How to Help Bees at Home.
March 30, 2020 2:52 pm Published by

Bees are amazing little creatures that are disappearing rapidly, and not just the honeybees (who make the delicious honey) but all the bees. So, there are ways we can help the bee population at home, by doing a few simple things.

  1. Choose plants to grow in your own garden that bees love, like plants with single, open flowers for easy access to the pollen and nectar. Like Salvia species which are sun loving plants, Echinacea are rich in nectar, Cosmos have edible flowers, Sedum species are hardy and easy to care for and make great cut flowers, and finally you could look at verbena species which thrive in full sun and will attract many pollinators.


  1. Everyone gets rid of pesky weeds to have that perfect garden, however bees love weeds. So, a suggestion is to choose an area, preferable in the sun and keep those weeds in that area. Many plants like dandelion, for example, are an excellent source of food for bees. In early spring, those “weeds” are often the only source of food for beneficial insects.


  1. Avoid using pesticides. These can be lethal to bees. Use natural treatments instead. If you buy new plants for the bees, make sure the supplier didn’t pre-treat them with insecticide.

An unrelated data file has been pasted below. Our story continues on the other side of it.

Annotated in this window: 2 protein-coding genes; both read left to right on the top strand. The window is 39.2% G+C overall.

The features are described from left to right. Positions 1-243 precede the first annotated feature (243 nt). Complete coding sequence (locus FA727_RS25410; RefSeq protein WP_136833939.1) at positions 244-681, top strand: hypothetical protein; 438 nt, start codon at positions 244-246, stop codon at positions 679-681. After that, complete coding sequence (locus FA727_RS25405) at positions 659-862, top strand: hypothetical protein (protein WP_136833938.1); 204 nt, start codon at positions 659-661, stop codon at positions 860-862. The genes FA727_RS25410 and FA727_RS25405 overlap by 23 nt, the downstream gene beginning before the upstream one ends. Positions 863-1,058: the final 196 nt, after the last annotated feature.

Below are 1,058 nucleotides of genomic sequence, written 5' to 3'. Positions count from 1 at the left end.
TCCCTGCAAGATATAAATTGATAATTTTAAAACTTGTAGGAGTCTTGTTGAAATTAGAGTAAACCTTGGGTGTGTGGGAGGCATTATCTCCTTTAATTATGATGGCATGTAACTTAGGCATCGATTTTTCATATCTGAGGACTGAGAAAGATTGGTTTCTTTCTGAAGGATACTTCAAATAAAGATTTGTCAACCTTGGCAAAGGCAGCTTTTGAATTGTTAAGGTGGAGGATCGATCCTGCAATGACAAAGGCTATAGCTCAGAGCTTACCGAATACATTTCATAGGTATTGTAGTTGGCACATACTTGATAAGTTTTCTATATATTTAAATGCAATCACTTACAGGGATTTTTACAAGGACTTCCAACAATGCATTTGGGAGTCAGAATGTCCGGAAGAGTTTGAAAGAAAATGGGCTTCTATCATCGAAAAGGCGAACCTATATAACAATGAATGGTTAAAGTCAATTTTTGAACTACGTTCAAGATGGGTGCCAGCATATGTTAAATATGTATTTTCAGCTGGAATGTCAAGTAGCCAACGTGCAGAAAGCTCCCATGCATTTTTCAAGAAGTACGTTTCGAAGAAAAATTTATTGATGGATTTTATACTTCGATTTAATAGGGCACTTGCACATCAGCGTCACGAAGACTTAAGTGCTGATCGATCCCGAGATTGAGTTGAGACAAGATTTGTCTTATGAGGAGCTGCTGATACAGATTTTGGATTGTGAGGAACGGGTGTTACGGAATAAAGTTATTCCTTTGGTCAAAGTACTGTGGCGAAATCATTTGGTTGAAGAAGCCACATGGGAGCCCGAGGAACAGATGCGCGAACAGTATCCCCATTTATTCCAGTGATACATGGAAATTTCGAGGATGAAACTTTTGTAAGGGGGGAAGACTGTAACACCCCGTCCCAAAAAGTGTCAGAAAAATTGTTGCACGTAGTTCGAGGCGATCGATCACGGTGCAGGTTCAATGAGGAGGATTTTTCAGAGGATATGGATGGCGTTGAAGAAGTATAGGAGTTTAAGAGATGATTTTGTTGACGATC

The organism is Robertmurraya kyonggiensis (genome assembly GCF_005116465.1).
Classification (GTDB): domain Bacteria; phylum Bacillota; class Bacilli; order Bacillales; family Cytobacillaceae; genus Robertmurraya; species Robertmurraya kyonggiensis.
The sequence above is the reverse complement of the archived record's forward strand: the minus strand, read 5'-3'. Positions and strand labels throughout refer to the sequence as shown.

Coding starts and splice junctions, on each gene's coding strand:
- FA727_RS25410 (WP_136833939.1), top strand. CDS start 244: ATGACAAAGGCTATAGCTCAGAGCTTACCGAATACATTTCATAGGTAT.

1. Bees also need water to stay healthy and productive. A great idea is to either have a water feature or if you don’t have that, a bowl of water, and make sure you leave something in there for landing on, such as a twig, leaf or cork, because bees can drown in water and they don’t like getting their feet wet.


  1. A tired bee really does like a tiny hit of sugar (never honey!) Mix of two teaspoons of white granulated sugar with one teaspoon of water and put it on a plate or drip it on a flower, to revive a tired bee. Make sure to always use white granulated sugar rather than other sugar. Sometimes you might see a bee lying on the ground and not moving, but it is probably just resting.


  1. When choosing honey – try to go for something local, from individual beekeepers who practice sustainability. This way you know where your honey is coming from and can cut down on the carbon emissions used to ship honey to your local supermarket.


  1. Educate yourself and your children about bees. Bees are not dangerous; they forage on a flower and don’t attack humans. By better understanding them we will learn to better respect them.


  1. If you fancy helping bees even more, learn how to become a beekeeper and install a hive in your garden or on your rooftop. It’s a powerful way to give honeybees a home and probably the best local honey you will ever get!


We have just installed a bee house in our garden. What are you doing to help bees at home?